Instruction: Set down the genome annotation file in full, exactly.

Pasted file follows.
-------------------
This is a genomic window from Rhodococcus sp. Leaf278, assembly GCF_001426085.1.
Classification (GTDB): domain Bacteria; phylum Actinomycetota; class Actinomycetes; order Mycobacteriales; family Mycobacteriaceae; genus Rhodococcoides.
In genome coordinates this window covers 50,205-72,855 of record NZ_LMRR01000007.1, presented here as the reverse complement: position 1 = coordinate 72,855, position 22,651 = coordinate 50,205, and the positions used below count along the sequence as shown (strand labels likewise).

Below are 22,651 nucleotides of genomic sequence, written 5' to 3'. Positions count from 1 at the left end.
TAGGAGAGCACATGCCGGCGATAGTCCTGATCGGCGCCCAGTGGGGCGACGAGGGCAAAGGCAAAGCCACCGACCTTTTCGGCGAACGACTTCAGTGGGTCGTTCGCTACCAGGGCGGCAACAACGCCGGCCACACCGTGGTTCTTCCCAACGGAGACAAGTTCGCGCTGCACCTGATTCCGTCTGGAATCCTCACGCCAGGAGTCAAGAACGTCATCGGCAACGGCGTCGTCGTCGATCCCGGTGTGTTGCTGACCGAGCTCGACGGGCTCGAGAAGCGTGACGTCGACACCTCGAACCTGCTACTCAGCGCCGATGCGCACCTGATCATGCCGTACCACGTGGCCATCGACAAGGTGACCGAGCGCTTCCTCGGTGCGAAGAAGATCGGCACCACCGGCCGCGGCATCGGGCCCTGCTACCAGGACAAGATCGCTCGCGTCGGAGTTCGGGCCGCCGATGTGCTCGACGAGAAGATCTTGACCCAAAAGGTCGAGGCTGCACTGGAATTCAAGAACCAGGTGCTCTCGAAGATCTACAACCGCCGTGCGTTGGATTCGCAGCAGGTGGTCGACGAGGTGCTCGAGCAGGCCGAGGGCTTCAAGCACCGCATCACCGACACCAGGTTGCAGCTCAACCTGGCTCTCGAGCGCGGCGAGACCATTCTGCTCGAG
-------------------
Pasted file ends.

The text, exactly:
This is a genomic window from Rhodococcus sp. Leaf278, assembly GCF_001426085.1.
Classification (GTDB): domain Bacteria; phylum Actinomycetota; class Actinomycetes; order Mycobacteriales; family Mycobacteriaceae; genus Rhodococcoides.
In genome coordinates this window covers 50,205-72,855 of record NZ_LMRR01000007.1, presented here as the reverse complement: position 1 = coordinate 72,855, position 22,651 = coordinate 50,205, and the positions used below count along the sequence as shown (strand labels likewise).

Below are 22,651 nucleotides of genomic sequence, written 5' to 3'. Positions count from 1 at the left end.
TAGGAGAGCACATGCCGGCGATAGTCCTGATCGGCGCCCAGTGGGGCGACGAGGGCAAAGGCAAAGCCACCGACCTTTTCGGCGAACGACTTCAGTGGGTCGTTCGCTACCAGGGCGGCAACAACGCCGGCCACACCGTGGTTCTTCCCAACGGAGACAAGTTCGCGCTGCACCTGATTCCGTCTGGAATCCTCACGCCAGGAGTCAAGAACGTCATCGGCAACGGCGTCGTCGTCGATCCCGGTGTGTTGCTGACCGAGCTCGACGGGCTCGAGAAGCGTGACGTCGACACCTCGAACCTGCTACTCAGCGCCGATGCGCACCTGATCATGCCGTACCACGTGGCCATCGACAAGGTGACCGAGCGCTTCCTCGGTGCGAAGAAGATCGGCACCACCGGCCGCGGCATCGGGCCCTGCTACCAGGACAAGATCGCTCGCGTCGGAGTTCGGGCCGCCGATGTGCTCGACGAGAAGATCTTGACCCAAAAGGTCGAGGCTGCACTGGAATTCAAGAACCAGGTGCTCTCGAAGATCTACAACCGCCGTGCGTTGGATTCGCAGCAGGTGGTCGACGAGGTGCTCGAGCAGGCCGAGGGCTTCAAGCACCGCATCACCGACACCAGGTTGCAGCTCAACCTGGCTCTCGAGCGCGGCGAGACCATTCTGCTCGAG